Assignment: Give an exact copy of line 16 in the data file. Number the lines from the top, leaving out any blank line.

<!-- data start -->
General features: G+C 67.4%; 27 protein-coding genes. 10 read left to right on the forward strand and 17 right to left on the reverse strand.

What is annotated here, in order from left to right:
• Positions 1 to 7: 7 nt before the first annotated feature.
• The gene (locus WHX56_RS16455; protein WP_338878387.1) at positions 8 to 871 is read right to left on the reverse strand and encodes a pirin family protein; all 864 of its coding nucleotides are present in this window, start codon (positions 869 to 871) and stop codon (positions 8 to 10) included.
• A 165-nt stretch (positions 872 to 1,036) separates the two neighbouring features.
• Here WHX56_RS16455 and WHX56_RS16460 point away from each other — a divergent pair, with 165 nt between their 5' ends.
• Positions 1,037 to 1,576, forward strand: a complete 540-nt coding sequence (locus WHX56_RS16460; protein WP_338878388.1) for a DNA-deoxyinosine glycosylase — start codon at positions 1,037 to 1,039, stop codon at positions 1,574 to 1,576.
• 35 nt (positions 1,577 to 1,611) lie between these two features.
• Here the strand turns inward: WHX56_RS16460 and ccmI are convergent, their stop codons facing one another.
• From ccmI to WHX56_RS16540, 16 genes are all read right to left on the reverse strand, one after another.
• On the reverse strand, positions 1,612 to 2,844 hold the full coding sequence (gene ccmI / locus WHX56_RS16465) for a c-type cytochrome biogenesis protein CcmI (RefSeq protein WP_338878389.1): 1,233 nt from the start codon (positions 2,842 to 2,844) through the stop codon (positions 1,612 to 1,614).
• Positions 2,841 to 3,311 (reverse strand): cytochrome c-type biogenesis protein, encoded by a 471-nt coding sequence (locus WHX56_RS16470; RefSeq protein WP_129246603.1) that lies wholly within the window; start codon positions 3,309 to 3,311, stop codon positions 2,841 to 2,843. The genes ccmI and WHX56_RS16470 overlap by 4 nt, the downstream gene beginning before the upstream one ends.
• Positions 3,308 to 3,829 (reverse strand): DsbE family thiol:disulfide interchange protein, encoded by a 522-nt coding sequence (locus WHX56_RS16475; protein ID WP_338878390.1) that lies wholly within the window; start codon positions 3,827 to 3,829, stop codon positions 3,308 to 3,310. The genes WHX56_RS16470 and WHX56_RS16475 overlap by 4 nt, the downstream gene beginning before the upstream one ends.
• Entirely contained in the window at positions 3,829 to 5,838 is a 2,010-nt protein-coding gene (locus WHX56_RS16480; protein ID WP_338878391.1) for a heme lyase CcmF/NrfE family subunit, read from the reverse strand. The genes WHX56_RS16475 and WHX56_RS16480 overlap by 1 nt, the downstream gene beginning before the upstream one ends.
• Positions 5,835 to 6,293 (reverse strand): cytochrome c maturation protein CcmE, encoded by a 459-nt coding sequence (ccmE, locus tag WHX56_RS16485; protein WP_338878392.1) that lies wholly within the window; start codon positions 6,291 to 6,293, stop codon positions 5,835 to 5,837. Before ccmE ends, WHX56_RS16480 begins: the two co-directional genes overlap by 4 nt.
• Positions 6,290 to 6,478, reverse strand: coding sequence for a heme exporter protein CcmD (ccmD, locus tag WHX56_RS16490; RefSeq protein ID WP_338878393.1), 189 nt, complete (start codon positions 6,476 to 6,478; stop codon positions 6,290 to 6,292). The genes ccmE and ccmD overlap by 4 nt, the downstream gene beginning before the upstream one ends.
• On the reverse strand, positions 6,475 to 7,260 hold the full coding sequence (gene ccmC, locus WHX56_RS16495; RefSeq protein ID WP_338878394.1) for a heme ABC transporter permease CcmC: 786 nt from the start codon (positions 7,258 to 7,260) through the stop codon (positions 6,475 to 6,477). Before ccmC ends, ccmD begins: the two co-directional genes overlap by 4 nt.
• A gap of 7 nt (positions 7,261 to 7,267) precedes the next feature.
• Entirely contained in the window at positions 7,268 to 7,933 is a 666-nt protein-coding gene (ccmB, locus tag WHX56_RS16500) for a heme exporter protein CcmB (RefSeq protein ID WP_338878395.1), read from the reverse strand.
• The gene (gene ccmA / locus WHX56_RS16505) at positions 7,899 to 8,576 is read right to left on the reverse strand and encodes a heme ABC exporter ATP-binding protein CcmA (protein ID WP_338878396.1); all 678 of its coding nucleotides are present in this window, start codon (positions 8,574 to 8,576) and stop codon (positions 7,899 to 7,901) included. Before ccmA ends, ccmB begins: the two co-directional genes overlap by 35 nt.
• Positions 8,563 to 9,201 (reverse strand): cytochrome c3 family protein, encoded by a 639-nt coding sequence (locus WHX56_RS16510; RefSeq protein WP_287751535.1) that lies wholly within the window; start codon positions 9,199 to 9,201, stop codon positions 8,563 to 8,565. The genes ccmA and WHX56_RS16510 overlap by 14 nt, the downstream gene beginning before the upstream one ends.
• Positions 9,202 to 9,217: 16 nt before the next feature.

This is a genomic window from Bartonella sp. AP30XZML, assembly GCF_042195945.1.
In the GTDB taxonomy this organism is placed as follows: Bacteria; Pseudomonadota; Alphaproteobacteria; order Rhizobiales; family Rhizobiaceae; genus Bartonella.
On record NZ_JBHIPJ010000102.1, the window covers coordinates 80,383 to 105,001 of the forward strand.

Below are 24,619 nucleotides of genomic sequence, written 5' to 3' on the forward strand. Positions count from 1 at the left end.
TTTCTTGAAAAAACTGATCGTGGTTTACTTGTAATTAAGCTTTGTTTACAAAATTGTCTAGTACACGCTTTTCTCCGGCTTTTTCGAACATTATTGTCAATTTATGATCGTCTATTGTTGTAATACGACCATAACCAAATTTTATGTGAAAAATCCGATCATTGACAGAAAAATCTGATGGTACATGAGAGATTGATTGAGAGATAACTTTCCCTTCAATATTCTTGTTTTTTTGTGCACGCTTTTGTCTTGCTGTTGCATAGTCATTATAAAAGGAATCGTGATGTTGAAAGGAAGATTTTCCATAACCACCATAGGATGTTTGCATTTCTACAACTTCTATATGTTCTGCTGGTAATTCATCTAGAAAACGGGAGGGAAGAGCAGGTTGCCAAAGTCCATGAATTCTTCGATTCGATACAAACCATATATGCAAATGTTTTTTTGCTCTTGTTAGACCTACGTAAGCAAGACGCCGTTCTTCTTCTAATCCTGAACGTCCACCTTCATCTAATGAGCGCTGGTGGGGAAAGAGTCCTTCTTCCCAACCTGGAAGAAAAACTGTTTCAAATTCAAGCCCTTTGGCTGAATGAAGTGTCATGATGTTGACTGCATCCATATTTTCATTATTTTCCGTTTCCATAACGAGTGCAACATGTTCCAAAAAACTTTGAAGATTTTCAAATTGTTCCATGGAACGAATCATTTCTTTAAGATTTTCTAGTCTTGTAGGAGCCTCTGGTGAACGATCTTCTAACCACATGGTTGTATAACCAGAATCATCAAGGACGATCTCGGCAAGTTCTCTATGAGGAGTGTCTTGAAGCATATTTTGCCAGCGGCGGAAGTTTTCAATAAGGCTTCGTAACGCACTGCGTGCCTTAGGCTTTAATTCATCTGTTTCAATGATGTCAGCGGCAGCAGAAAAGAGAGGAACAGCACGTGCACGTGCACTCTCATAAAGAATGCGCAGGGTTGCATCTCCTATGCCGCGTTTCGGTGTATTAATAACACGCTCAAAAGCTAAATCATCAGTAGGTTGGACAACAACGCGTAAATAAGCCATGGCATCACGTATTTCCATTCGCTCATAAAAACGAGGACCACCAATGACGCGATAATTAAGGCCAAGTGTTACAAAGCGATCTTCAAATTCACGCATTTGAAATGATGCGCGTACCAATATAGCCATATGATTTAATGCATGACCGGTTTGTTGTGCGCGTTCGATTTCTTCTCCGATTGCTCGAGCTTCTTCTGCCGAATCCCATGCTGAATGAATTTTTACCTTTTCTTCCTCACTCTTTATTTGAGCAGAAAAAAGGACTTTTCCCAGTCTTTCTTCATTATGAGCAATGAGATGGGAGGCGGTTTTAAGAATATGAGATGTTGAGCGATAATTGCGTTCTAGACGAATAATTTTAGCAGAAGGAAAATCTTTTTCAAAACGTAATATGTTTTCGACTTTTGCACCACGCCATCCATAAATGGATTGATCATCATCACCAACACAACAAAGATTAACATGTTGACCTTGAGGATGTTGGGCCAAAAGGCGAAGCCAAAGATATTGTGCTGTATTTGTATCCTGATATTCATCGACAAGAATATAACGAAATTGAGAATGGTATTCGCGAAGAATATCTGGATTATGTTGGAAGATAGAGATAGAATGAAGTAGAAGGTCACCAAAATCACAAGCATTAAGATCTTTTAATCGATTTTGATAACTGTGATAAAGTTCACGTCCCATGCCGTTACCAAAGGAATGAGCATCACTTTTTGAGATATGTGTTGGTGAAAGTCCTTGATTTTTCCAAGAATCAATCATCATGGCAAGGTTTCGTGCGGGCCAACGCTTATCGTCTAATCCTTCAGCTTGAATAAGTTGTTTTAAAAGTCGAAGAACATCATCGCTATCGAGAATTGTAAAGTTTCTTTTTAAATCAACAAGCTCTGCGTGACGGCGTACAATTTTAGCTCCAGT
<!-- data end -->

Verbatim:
• Positions 6,290 to 6,478, reverse strand: coding sequence for a heme exporter protein CcmD (ccmD, locus tag WHX56_RS16490; RefSeq protein ID WP_338878393.1), 189 nt, complete (start codon positions 6,476 to 6,478; stop codon positions 6,290 to 6,292). The genes ccmE and ccmD overlap by 4 nt, the downstream gene beginning before the upstream one ends.